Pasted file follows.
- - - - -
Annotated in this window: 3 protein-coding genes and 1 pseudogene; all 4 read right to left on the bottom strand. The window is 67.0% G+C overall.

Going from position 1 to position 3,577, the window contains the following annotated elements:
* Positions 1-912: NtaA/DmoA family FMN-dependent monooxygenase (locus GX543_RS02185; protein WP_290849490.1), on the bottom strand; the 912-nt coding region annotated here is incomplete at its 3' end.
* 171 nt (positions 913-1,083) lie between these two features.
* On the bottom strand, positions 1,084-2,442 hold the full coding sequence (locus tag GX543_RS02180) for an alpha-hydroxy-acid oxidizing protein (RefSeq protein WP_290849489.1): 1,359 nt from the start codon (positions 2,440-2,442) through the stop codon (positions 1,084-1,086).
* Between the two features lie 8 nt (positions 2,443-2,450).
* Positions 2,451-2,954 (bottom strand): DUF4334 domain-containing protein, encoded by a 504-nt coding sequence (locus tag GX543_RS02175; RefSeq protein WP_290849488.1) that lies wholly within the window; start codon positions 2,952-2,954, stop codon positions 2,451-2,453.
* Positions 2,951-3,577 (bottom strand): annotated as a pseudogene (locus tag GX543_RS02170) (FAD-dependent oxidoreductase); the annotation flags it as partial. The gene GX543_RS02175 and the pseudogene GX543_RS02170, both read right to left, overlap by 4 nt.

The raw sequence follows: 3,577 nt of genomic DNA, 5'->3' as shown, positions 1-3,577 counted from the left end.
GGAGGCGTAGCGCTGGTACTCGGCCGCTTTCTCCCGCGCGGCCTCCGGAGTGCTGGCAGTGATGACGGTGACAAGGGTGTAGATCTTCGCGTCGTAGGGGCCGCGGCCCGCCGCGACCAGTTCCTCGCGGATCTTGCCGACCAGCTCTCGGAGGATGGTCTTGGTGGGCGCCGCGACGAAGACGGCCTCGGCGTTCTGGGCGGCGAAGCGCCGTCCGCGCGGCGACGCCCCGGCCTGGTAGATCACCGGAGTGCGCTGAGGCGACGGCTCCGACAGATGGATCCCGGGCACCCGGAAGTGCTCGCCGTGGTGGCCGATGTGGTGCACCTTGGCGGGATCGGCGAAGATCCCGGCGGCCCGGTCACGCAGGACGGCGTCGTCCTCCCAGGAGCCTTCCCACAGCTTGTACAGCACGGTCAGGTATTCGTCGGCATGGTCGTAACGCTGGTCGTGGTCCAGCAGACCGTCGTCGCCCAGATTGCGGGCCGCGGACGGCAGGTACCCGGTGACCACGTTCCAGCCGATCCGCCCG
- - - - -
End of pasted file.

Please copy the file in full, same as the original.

Annotated in this window: 3 protein-coding genes and 1 pseudogene; all 4 read right to left on the bottom strand. The window is 67.0% G+C overall.

Going from position 1 to position 3,577, the window contains the following annotated elements:
* Positions 1-912: NtaA/DmoA family FMN-dependent monooxygenase (locus GX543_RS02185; protein WP_290849490.1), on the bottom strand; the 912-nt coding region annotated here is incomplete at its 3' end.
* 171 nt (positions 913-1,083) lie between these two features.
* On the bottom strand, positions 1,084-2,442 hold the full coding sequence (locus tag GX543_RS02180) for an alpha-hydroxy-acid oxidizing protein (RefSeq protein WP_290849489.1): 1,359 nt from the start codon (positions 2,440-2,442) through the stop codon (positions 1,084-1,086).
* Between the two features lie 8 nt (positions 2,443-2,450).
* Positions 2,451-2,954 (bottom strand): DUF4334 domain-containing protein, encoded by a 504-nt coding sequence (locus tag GX543_RS02175; RefSeq protein WP_290849488.1) that lies wholly within the window; start codon positions 2,952-2,954, stop codon positions 2,451-2,453.
* Positions 2,951-3,577 (bottom strand): annotated as a pseudogene (locus tag GX543_RS02170) (FAD-dependent oxidoreductase); the annotation flags it as partial. The gene GX543_RS02175 and the pseudogene GX543_RS02170, both read right to left, overlap by 4 nt.

The raw sequence follows: 3,577 nt of genomic DNA, 5'->3' as shown, positions 1-3,577 counted from the left end.
GGAGGCGTAGCGCTGGTACTCGGCCGCTTTCTCCCGCGCGGCCTCCGGAGTGCTGGCAGTGATGACGGTGACAAGGGTGTAGATCTTCGCGTCGTAGGGGCCGCGGCCCGCCGCGACCAGTTCCTCGCGGATCTTGCCGACCAGCTCTCGGAGGATGGTCTTGGTGGGCGCCGCGACGAAGACGGCCTCGGCGTTCTGGGCGGCGAAGCGCCGTCCGCGCGGCGACGCCCCGGCCTGGTAGATCACCGGAGTGCGCTGAGGCGACGGCTCCGACAGATGGATCCCGGGCACCCGGAAGTGCTCGCCGTGGTGGCCGATGTGGTGCACCTTGGCGGGATCGGCGAAGATCCCGGCGGCCCGGTCACGCAGGACGGCGTCGTCCTCCCAGGAGCCTTCCCACAGCTTGTACAGCACGGTCAGGTATTCGTCGGCATGGTCGTAACGCTGGTCGTGGTCCAGCAGACCGTCGTCGCCCAGATTGCGGGCCGCGGACGGCAGGTACCCGGTGACCACGTTCCAGCCGATCCGCCCG